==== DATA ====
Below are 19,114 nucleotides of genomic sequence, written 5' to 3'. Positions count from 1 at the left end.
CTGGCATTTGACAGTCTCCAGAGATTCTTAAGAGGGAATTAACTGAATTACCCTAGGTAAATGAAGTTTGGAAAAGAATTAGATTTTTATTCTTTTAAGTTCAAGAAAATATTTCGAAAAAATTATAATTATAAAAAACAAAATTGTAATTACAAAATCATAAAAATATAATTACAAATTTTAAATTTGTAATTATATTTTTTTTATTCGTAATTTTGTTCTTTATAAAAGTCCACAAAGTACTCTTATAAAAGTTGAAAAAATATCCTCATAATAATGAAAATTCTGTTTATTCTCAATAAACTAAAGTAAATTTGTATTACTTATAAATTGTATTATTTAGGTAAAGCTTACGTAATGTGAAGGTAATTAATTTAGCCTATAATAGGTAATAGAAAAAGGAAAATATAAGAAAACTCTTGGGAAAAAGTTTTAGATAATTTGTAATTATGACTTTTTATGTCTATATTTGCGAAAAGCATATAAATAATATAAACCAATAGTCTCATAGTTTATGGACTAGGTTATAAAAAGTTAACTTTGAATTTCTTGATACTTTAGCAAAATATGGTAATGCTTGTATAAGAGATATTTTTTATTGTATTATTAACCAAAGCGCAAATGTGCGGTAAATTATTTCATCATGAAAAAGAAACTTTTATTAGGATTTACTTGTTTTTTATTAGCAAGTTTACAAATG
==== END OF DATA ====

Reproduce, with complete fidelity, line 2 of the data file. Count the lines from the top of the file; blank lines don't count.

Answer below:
CTGGCATTTGACAGTCTCCAGAGATTCTTAAGAGGGAATTAACTGAATTACCCTAGGTAAATGAAGTTTGGAAAAGAATTAGATTTTTATTCTTTTAAGTTCAAGAAAATATTTCGAAAAAATTATAATTATAAAAAACAAAATTGTAATTACAAAATCATAAAAATATAATTACAAATTTTAAATTTGTAATTATATTTTTTTTATTCGTAATTTTGTTCTTTATAAAAGTCCACAAAGTACTCTTATAAAAGTTGAAAAAATATCCTCATAATAATGAAAATTCTGTTTATTCTCAATAAACTAAAGTAAATTTGTATTACTTATAAATTGTATTATTTAGGTAAAGCTTACGTAATGTGAAGGTAATTAATTTAGCCTATAATAGGTAATAGAAAAAGGAAAATATAAGAAAACTCTTGGGAAAAAGTTTTAGATAATTTGTAATTATGACTTTTTATGTCTATATTTGCGAAAAGCATATAAATAATATAAACCAATAGTCTCATAGTTTATGGACTAGGTTATAAAAAGTTAACTTTGAATTTCTTGATACTTTAGCAAAATATGGTAATGCTTGTATAAGAGATATTTTTTATTGTATTATTAACCAAAGCGCAAATGTGCGGTAAATTATTTCATCATGAAAAAGAAACTTTTATTAGGATTTACTTGTTTTTTATTAGCAAGTTTACAAATG